Researchers at the LGC Chemical Metrology Laboratory and the University of Oviedo in Spain have developed a technique to track a person’s movements between different countries using a sample of their hair:
The two most abundant sulphur isotopes in hair keratin are sulphur-32 (32S), which accounts for about 95 per cent, and sulfur-34 (34S), which makes up around 4 per cent. These proportions, however, vary according to people’s diets, and, unless they take their food with them, will therefore change when people travel.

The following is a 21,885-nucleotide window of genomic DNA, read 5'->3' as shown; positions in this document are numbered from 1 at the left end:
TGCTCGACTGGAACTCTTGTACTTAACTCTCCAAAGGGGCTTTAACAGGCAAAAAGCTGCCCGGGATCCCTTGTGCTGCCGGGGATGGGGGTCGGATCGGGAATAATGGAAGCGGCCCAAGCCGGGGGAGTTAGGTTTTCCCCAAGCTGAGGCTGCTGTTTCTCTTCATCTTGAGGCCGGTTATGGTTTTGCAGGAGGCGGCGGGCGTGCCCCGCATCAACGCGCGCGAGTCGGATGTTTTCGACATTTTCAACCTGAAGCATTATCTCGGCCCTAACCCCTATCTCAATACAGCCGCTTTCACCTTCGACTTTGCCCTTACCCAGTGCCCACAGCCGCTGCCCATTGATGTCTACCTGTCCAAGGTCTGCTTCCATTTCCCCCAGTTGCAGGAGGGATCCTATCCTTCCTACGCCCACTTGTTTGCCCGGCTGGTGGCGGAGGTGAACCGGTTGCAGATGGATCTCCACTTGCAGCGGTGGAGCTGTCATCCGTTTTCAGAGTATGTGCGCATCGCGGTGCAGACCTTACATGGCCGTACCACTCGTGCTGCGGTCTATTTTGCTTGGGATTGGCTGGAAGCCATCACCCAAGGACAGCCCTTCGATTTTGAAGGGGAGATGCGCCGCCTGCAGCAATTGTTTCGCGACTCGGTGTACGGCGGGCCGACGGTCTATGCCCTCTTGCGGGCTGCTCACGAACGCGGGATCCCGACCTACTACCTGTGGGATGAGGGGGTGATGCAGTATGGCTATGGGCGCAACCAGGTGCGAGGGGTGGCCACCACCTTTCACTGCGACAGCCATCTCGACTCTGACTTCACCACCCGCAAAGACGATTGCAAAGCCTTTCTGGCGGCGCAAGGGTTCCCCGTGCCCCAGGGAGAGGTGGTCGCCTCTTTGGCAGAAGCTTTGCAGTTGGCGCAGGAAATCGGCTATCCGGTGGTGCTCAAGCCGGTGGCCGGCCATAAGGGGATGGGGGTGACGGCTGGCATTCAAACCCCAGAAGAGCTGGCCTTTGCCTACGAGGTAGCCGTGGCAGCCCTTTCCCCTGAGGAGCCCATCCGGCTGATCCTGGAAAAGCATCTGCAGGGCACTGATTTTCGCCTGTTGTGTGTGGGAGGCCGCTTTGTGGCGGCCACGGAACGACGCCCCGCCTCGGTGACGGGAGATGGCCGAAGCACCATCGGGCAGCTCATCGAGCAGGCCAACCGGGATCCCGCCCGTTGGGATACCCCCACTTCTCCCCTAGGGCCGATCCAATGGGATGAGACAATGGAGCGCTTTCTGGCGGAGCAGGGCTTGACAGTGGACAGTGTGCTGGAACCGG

Although this is described in terms of counter-terrorism, there is no reason why it couldn’t be used for anyone and everyone.
Police organizations, including the Metropolitan Police in London, have already shown interest in the technology.
So here is yet another way by which we can be tracked and our movements monitored.